When John arrived on the scene in July 2002, he inherited an information technology infrastructure that was "at least five or six years" behind most of corporate America. Worse, previous administrations had allowed various regions to establish and install their own information systems. Revamping the FBIs information systems was a vast change from Johns previous position, which required him to transform the Mormon Church into a global organization by building a comprehensive Web portal, installing videoconferencing and developing applications used to manage a database covering centuries of genealogical data. Many FBI special agents were still using outdated computers running on Intel 386 and 486 processors loaded with dozens of disparate software applicationssome of which were 10 to 15 years old. There was virtually no way for agents to simultaneously access the dozens of databases they used every day to track criminals. The FBI had to start from scratch if it were to effectively collect, analyze and share the information needed to catch would-be terrorists.The massive infrastructure overhaul, Trilogy, included the purchase of 21,000 Dell desktop computers running the Windows XP operating system. More than 3,000 printers and 1,500 scanners were acquired so field agents could exchange photographs, fingerprints and other visual data that were usually faxed, mailed or simply not accessed by agents working in other cities. The project, which completed its first phase in March, will ultimately connect all 622 FBI field offices to each other via Ethernet networks. That could take another year, insiders say. At the FBI, basic communication tools were neglected: the agency didnt have a unified e-mail system until Trilogy began, John says. Even after the project is completed, agents still wont have a secure e-mail system. Analysts question the move. "That would be a first and very simple step for the FBI and other agencies to take," says Gartner Inc. analyst John Pescatore. "Just give these guys the ability to securely share information and I bet everyone will be surprised to see just how much cooperation can take place in very small but meaningful ways." In December, the Justice Departments inspector general issued a scathing review of the Trilogy implementation, saying that "mismanagement of I.T. projects" had resulted in the "waste of millions of dollars on projects and missed deadlines for implementing crucial upgrades" to the FBIs information systems. The inspector general also panned Trilogys progress. "We found that the lack of I.T. investment-management processes contributed to missed milestones and led to uncertainties about cost, schedule and technical goals." The inspector general derided the FBI, for instance, for dropping a plan to put low-cost terminals in FBI offices. By relying on central servers to actually compute results, the FBI would have saved on hardware and software updating costs, the inspector said. The FBI argues such an approach cant meet the technical requirements of the bureau primarily because of security concerns. Lowery has told the General Accounting Office that the FBI is in the process of addressing the 30 different recommendations made by the inspector generals report to improve the way the bureau plans, budgets and executes future information systems implementations. Among other things, the inspector general asked the FBI to create a financial system to manage and allocate information technology resources for counterterrorism activities, and to assign a single individual who would be accountable for managing the assessment of projects to completion. Next page: High stakes for information gathering.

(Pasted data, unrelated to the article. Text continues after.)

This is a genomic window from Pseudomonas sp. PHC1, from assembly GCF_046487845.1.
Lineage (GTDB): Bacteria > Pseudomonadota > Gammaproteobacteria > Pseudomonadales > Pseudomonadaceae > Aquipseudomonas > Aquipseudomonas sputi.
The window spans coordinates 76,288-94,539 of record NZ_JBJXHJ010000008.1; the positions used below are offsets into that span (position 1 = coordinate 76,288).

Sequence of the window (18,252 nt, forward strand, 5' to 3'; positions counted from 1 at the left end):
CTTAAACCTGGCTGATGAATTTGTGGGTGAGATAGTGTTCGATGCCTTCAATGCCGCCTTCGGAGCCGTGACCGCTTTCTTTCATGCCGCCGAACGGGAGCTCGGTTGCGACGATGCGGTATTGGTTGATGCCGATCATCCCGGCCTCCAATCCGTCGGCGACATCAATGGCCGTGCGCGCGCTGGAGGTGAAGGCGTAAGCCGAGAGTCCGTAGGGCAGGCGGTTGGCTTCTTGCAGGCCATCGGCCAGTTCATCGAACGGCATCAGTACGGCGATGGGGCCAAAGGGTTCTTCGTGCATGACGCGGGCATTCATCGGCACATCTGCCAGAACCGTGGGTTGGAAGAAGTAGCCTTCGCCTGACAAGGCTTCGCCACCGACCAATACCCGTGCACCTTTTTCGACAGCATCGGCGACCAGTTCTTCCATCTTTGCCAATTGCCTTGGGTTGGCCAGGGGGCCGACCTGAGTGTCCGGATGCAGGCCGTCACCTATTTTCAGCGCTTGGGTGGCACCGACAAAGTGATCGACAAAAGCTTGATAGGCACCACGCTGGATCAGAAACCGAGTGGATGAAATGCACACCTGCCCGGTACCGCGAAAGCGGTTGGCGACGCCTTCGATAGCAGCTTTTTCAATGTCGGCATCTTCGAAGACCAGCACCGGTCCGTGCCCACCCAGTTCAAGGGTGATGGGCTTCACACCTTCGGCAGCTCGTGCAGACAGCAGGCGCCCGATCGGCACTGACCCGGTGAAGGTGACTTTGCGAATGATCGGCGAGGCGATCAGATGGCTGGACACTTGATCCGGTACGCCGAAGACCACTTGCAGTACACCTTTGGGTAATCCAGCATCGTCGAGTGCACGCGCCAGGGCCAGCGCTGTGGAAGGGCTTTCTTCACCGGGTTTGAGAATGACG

"It was a crisis situation," John says. "We had agents in some field offices who were using high-speed laptops with broadband Internet access and others across town who were still crawling along on 386s with dial-up access and, sometimes, no access to the Internet. To even begin starting to attack terrorism, we needed the basic blocking and tackling equipment."